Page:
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Thai take-away on the menu for Yaris

Appetising: Thai source a tasty Yaris alternative for Toyota.

Toyota is considering following the trend of sourcing light cars from Thailand

26 Oct 2007

TOYOTA Australia has confirmed that it is investigating changing the sourcing of its next Yaris light car, with Thailand considered as the leading contender for the all-new third-generation model due in about 2010.

Toyota Australia chairman emeritus John Conomos told GoAuto at the 2007 Tokyo Motor Show this week that Thailand is shaping up as the ideal Yaris production location.

“It’s been looked at. Thailand is a great source for reliable world-class product,” Mr Conomos revealed.

Currently the Yaris – Australia’s top-selling light car by a large margin, and in a segment that is the fastest growing this year – is built in Japan, which has provided our tiniest Toyotas since the Starlet arrived here in 1996, followed by the Echo in 1999 and today’s Yaris in 2005.

With the Thai government lately focussing on winning more light- and small-car production contracts – after its successful campaign in luring light-truck manufacturers over the last decade – Toyota Australia management understands that the pricing edge that comes with choosing a lower-cost production base can be extremely lucrative.

8 center imageLeft: Toyota Australia's John Conomos.

Since arch-rival Honda changed its Jazz light-car sourcing from Japan to Thailand in early 2006, sales have rocketed on the back of the lower entry price and higher standard features content the move brought with it.

This year Jazz is running at around 980 per month, against 786 last year and 660 in 2005. And this is in spite of the fact that the Honda – released in 2002 – is now narrowly the second-oldest in its class.

Ford Australia has already announced that its next Fiesta light car will follow the Honda by coming out of Thailand, as part of a 50:50 deal it has with its Japanese partner Mazda.

Mazda will also produce the closely related ‘2’ light car at the same Thai facility, although Mazda Australia has yet to confirm any plans to switch importing from its current Japan source.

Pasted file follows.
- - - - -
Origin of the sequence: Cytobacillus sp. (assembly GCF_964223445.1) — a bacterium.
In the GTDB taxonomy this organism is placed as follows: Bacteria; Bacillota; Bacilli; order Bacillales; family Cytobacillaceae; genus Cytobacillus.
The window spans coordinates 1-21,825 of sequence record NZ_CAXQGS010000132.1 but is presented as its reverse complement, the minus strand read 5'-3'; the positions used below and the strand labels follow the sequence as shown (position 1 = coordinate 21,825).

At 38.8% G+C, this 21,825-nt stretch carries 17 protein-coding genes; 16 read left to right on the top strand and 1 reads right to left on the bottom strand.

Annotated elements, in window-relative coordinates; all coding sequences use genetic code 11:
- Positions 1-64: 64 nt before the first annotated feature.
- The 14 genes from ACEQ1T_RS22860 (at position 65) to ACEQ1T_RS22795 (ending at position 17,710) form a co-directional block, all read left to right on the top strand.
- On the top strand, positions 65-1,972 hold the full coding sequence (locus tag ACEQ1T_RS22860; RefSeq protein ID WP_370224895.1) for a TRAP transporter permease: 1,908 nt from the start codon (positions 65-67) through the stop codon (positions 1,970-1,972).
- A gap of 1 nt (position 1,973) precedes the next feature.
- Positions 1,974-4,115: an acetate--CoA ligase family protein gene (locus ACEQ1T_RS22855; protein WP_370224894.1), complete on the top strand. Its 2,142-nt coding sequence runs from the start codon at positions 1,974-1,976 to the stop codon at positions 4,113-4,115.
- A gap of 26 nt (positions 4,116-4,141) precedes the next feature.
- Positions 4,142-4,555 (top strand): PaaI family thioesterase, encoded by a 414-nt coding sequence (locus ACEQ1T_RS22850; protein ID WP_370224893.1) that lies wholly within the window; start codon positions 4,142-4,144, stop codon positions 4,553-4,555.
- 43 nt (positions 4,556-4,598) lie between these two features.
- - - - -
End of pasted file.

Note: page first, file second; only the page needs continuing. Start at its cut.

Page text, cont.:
Like the Jazz, both currently compete head-on with the Yaris, but will gain a decisive price advantage if Toyota does not act in time.

“With a Free Trade Agreement (FTA), it is inevitable that we will have to examine (Thailand) carefully,” Mr Conomos admitted.

HiLux commercial vehicle aside, Toyota Australia has not been able to exploit the FTA potential.

“For the moment, our passenger car products from Thailand are either built here, like Camry, or are not suitable for this market,” Mr Conomos said.

However, the Toyota Australia veteran did point out that Thailand’s inability in the past to provide vehicles with adequate levels of equipment and/or technological sophistication may yet rule it out from providing us with the next Yaris.

“We will require vehicles with high-specification requirements, as opposed to what Thailand builds, which is generally for emerging markets.”

Nevertheless, it is clear that high sourcing costs mean that the days of the Japanese-built Yaris are numbered as far as Australia is concerned.

“Toyota will have to naturally consider all options,” said Mr Conomos. “So for the next-generation products, we definitely will.”

Furthermore, the Yaris is not the only model Toyota might be considering from a lower production-cost country.

“We are looking carefully at what passenger-car products could be sourced from Thailand – and others,” said Mr Conomos.

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